At Teotihuacan, a group of schoolgirls on a field trip approached my mother and me and asked to take a photo with us. We may have been the first East Asians they had seen in their lives. Later that day, a boy waved to us and said Arigato! My mom replied, in English, That’s Japanese! It means thank you. In Mexico City, a woman walking the other way in a subway station very obviously stopped to take a picture of us with her phone. At the Museo Nacional del Arte, one of the docents approached me and said, ¿Chino, coreano, japonés? She had to say it again before I understood that she was asking about our nationality. I replied chino but quickly realized that I should have said taiwanés.
Before studying abroad in Cádiz, we were told that many Spaniards refer to any East Asian as chino. This turned out to be true. It made sense, because the small towns of Southern Spain receive very few foreign tourists. The only Asians they know are the Chinese families who open bazaars and phone repair shops everywhere. When I needed a tool to fix my laptop, my host mother took me to the only phone repair shop in Cádiz, which was owned by a Chinese family. They had trouble communicating in Spanish so I spoke to them in Mandarin. I never learned where the Chinese bazaar in Cádiz was, but I’m sure they had one: when I asked where I could buy pens, my host mother said any Chinese bazaar, but I ended up going to an art supply store instead. There was a Chinese bazaar across from the bus station in Tarifa, and even one in the small mountain town of Vejer. I entered that one when we visited, and regret not talking to the Chinese man behind the counter.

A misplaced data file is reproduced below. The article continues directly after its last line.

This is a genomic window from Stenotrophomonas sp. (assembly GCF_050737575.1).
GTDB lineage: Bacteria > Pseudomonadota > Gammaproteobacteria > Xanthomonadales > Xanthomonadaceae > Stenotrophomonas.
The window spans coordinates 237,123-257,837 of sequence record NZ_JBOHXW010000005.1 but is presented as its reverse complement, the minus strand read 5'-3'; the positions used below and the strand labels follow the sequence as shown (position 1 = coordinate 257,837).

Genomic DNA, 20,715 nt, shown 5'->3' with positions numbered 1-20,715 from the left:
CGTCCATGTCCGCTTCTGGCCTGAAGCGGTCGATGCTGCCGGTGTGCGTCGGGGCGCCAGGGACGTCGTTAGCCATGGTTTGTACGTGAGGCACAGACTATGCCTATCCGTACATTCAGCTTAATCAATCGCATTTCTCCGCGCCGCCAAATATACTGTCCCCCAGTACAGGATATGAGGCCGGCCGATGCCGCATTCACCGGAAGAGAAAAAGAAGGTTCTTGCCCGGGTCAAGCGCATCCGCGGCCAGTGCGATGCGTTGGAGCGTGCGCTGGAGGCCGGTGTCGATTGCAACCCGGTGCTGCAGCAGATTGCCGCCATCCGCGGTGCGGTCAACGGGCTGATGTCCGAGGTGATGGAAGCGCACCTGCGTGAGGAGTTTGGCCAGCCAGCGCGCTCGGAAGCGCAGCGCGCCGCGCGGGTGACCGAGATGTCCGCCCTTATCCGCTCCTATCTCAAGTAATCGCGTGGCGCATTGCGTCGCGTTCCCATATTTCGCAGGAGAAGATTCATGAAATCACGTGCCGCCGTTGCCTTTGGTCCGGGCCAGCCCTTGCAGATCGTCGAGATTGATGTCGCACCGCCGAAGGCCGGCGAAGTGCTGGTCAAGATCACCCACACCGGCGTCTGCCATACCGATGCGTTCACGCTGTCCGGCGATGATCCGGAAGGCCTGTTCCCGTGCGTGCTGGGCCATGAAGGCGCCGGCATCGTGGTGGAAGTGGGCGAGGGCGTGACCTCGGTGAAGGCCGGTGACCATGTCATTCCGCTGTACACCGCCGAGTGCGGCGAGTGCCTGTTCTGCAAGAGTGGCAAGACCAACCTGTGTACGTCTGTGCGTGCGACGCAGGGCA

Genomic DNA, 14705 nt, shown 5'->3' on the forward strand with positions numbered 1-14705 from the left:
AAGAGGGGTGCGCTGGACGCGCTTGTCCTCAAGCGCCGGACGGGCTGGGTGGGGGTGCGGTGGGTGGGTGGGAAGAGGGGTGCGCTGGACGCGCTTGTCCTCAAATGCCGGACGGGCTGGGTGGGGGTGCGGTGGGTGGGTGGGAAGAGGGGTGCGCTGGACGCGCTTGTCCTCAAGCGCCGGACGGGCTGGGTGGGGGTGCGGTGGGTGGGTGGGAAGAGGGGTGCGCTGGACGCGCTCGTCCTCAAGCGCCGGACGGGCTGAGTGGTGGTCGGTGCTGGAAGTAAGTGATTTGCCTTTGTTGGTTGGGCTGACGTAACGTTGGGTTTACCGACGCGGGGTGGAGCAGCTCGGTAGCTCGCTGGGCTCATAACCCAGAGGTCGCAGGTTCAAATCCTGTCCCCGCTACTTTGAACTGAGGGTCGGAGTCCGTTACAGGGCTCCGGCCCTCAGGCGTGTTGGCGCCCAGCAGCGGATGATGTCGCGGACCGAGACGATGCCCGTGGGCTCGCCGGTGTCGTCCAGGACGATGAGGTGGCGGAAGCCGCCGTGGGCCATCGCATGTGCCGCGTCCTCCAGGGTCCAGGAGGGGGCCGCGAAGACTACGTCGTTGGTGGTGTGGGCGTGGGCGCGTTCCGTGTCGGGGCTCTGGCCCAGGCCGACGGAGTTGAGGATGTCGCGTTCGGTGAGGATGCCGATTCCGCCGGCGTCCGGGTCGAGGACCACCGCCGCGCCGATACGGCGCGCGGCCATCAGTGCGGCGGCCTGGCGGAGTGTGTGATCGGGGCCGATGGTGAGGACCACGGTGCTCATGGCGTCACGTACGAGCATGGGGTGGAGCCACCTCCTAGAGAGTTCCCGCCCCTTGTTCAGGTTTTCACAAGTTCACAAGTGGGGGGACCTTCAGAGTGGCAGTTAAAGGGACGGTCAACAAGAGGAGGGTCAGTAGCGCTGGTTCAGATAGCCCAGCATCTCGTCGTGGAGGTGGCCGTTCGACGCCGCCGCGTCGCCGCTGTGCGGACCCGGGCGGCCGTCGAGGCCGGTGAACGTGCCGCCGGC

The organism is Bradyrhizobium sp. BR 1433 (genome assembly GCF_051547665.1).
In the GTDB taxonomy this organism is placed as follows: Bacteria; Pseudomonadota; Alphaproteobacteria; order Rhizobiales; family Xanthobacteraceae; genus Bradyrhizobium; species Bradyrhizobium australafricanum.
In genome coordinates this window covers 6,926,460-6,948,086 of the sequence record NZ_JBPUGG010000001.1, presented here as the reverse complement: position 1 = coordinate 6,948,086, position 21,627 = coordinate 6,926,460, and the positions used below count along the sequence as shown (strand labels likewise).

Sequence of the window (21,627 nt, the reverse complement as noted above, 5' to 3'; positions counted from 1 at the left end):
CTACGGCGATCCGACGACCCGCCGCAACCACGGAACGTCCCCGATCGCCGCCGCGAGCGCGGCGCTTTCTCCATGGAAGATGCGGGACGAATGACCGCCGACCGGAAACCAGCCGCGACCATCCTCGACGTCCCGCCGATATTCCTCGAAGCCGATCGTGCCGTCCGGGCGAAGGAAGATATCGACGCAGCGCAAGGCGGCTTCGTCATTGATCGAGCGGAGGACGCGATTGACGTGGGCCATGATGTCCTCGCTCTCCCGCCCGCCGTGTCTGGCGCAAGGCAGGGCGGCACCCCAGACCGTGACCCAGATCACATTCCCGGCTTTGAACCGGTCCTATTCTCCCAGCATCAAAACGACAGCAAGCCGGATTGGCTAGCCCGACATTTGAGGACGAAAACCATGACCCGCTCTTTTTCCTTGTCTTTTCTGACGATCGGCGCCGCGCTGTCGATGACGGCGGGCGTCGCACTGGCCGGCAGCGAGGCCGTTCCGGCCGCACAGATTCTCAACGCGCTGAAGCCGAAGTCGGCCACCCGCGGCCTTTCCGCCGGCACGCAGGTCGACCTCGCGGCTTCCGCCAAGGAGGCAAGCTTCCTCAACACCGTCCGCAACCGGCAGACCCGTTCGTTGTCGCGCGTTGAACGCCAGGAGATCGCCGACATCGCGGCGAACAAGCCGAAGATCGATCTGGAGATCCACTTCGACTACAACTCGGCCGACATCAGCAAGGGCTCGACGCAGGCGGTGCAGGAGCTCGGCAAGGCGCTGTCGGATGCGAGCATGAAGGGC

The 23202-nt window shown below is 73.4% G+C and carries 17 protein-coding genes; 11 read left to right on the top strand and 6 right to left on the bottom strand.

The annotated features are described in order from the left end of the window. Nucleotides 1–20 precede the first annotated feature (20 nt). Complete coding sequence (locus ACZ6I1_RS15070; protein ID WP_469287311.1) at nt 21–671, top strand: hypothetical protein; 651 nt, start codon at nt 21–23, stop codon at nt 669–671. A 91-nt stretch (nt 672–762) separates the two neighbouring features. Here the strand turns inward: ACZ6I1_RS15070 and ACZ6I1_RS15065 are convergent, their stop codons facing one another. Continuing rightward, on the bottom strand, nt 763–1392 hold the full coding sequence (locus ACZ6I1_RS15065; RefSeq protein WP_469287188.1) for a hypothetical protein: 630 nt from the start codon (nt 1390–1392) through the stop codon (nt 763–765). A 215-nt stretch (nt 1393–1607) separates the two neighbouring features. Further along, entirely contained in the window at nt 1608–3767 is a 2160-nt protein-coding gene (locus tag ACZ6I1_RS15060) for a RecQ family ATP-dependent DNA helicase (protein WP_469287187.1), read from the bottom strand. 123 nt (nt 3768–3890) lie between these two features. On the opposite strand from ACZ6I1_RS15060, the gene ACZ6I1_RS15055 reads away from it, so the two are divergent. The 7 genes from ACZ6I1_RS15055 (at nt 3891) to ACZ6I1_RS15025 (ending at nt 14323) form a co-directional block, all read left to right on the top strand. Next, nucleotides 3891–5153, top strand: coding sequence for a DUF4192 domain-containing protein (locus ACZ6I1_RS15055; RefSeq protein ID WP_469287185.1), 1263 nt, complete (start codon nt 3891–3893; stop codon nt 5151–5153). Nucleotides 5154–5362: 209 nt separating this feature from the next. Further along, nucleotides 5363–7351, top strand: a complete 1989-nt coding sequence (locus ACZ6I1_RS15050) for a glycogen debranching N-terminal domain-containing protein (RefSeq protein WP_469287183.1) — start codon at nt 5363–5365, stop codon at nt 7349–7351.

My host mother, a progressive single woman who ran a tourism company, tried to explain to her elderly neighbor that I was Taiwanese, not Chinese, when the neighbor mentioned the chino that was living with her. She herself would sometimes confuse Taiwan with Thailand. Once, she said that my Spanish accent sounded Asian.
In the streets of Cádiz, a group of young men sitting outside a tapería shouted Chino! as loud as they could, in unison, when I walked past. Another time, a teenage girl said ni hao timidly. I forget if I responded. At a tapería, after watching the World Cup game in which Japan lost to Belgium, the bartender patted me on the back and said I’m sorry, friend.
The most popular dance club in Cádiz is the Momart, which is an open-air club located in the port area outside the city walls. Next to it is an elevated terrace overlooking the sea, on which young people gather to pregame with the alcohol they’ve brought. Plastic bottles that have fallen into the water float along the surface. Men piss off the ledge into the sea. While in the club, a short Spanish man suddenly hooked my neck in his arm, dragged my head down aggressively, and said something in my ear. I couldn’t understand anything except that he repeatedly addressed me as cabrón. Later, another man said I look like Son, a Korean soccer player, and asked to take a photo with me. The next day I looked up the soccer player, Son Heung-min, and confirmed that I look nothing like him.